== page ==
The Christmas cards were a bit skinny on cash this year for one family I know, on account of one member having lost $2000 on Google Play cards, under instructions from a thief.
Yes, we’ve all heard of that scam, you say. But not everyone actually has heard of it. And the people who haven’t are probably the most vulnerable – older folks who are likely to believe that if a caller is from “Telstra” or “Westpac” with “Google cards” then they’re probably trustworthy.
It started in November. “Dan from Telstra” called the late-70s grandmother, warning there had been some heightened activity on her phone line, maybe it’s hackers.
It didn’t surprise her the voice was Indian, as she was used to maddening hours on the phone to subcontinental call centres to deal with Telstra or whoever.
Just download this little program so we can access your computer and we’ll fix it, he told her. She did. Now show me how you log into your bank account so I can check it.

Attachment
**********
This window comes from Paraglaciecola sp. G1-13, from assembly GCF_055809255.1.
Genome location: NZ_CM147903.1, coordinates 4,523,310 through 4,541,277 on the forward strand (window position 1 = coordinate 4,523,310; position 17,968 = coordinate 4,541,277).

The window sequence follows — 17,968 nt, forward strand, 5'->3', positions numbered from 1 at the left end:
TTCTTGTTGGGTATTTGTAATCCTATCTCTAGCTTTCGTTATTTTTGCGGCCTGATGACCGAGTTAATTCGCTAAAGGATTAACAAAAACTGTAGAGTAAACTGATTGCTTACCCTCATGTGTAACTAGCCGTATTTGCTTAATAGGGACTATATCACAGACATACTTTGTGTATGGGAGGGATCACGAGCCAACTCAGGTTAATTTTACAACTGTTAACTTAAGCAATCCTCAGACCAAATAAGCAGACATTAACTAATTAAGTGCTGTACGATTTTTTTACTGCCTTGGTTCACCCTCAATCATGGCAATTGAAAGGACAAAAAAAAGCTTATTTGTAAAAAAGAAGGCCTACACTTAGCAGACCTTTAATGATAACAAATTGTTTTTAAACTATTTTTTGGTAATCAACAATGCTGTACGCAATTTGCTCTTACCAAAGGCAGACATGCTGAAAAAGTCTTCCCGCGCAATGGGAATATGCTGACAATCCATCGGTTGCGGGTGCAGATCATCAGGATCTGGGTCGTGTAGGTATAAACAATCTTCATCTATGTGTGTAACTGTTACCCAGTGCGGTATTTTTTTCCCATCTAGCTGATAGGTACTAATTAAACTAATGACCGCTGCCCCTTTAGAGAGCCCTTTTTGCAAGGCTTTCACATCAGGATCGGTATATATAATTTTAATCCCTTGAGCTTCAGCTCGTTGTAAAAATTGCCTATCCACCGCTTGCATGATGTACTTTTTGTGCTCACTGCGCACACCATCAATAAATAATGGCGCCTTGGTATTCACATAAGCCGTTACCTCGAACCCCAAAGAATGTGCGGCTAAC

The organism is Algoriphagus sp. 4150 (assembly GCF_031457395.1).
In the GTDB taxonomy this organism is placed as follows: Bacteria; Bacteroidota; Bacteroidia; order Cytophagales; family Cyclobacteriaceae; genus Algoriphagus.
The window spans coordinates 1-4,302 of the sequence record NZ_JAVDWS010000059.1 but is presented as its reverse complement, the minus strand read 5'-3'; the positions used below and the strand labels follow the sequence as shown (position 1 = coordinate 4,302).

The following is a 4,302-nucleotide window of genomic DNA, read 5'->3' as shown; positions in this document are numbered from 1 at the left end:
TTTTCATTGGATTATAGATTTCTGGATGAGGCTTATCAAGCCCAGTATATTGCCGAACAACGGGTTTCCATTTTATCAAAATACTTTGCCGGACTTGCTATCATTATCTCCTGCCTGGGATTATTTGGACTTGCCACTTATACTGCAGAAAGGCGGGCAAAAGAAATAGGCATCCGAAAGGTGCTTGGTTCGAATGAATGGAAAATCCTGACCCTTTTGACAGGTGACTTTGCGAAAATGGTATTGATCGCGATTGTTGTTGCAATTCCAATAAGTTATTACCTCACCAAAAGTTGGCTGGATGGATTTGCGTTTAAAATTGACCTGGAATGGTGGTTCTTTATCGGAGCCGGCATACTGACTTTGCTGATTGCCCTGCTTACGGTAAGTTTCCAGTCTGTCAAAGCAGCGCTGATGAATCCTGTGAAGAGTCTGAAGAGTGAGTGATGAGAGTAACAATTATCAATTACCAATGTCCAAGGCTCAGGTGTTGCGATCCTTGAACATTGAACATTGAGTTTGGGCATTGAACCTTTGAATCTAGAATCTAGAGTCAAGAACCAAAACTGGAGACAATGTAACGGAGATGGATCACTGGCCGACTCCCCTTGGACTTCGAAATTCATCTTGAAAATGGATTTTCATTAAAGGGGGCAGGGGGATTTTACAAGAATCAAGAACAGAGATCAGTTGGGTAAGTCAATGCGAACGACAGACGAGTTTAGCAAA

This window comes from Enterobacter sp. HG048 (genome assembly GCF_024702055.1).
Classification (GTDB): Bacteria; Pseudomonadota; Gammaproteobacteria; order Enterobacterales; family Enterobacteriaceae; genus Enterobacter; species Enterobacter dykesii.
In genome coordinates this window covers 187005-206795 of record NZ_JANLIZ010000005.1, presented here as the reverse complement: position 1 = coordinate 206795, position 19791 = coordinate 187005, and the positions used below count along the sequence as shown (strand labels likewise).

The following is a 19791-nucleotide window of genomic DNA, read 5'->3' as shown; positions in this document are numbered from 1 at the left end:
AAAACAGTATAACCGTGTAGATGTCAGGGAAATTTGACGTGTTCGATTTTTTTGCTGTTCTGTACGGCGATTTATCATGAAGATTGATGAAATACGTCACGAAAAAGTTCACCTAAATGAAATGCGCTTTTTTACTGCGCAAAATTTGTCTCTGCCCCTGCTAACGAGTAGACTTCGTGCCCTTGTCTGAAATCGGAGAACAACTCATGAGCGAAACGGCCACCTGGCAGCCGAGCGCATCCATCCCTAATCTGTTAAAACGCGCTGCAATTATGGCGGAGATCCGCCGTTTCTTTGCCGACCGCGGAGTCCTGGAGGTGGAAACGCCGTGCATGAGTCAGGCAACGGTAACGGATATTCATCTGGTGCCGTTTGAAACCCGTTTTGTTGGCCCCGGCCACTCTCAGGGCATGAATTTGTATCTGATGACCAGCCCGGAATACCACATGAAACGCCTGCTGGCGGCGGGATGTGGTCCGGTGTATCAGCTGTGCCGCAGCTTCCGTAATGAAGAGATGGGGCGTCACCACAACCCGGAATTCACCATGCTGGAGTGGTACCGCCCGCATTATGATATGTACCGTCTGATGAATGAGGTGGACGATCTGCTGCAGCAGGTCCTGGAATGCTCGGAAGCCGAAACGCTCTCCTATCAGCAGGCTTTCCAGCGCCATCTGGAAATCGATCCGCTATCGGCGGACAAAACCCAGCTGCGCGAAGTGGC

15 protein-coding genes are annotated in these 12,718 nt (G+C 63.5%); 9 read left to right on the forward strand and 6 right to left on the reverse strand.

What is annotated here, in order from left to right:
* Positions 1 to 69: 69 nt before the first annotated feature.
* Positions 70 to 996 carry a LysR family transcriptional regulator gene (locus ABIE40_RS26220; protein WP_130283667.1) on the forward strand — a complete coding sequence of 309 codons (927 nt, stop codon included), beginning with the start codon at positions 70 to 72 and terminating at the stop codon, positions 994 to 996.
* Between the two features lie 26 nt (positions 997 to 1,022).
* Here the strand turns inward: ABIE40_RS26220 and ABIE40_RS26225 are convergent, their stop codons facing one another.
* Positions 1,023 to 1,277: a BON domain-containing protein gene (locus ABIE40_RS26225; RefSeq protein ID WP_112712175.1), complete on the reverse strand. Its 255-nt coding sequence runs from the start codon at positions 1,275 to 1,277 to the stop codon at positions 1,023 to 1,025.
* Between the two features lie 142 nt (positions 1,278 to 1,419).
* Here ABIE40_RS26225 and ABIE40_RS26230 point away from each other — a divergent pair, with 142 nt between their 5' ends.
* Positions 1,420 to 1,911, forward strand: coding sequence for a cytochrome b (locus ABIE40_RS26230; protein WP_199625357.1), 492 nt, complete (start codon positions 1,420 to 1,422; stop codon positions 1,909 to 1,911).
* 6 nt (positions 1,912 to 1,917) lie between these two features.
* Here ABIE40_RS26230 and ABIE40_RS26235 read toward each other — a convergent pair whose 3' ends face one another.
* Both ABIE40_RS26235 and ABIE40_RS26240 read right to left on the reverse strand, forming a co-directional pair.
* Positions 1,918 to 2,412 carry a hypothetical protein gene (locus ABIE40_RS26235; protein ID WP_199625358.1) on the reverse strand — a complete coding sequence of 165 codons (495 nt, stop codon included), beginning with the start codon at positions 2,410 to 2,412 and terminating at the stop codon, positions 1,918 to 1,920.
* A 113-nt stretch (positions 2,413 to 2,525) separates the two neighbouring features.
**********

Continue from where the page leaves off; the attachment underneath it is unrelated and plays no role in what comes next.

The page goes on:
A week later he called back – we need your help. We’ve caught two of the hackers but there’s one left. We need to track him with Google Play cards. Go to Coles and buy $2000 worth of them. She thought something was fishy, but she just wanted it over. And she didn’t know that now Google Play cards are the currency of scammers.
Up at the local Coles there were flyers at the counter warning of this exact scam. But that didn’t stop them selling her the cards. She said they were for family. No more questions were asked.
Only $50 Google cards were available. So she bought 40 of them. Her bank card had a $500 maximum so it took four transactions.
When “Dan” called back she gave him the cash codes from each card.
It’s an organised crime, perpetrated out of organised Indian call centres – 24 people were recently sentenced for exactly this scam on US citizens.
We saw her after Christmas. There in the bag with the cards were the flyers Coles gives away, warning of the scam. Yep, they sold her 10 Google Play cards, for $500, then another 10 for $500, then another 10 for $500, then another 10 for $500.
And after taking the elderly lady’s money, four times over, the Coles staff gave her a flyer warning about a Google Play scam hitting elderly people. Like a bonus gift for spending her card’s maximum.
All care and no responsibility.
Retailers, let’s get real. You know Google cards are the currency of scammers. You know the problems and you need to ask more questions – such as: Ma’am, do you know what these cards are for?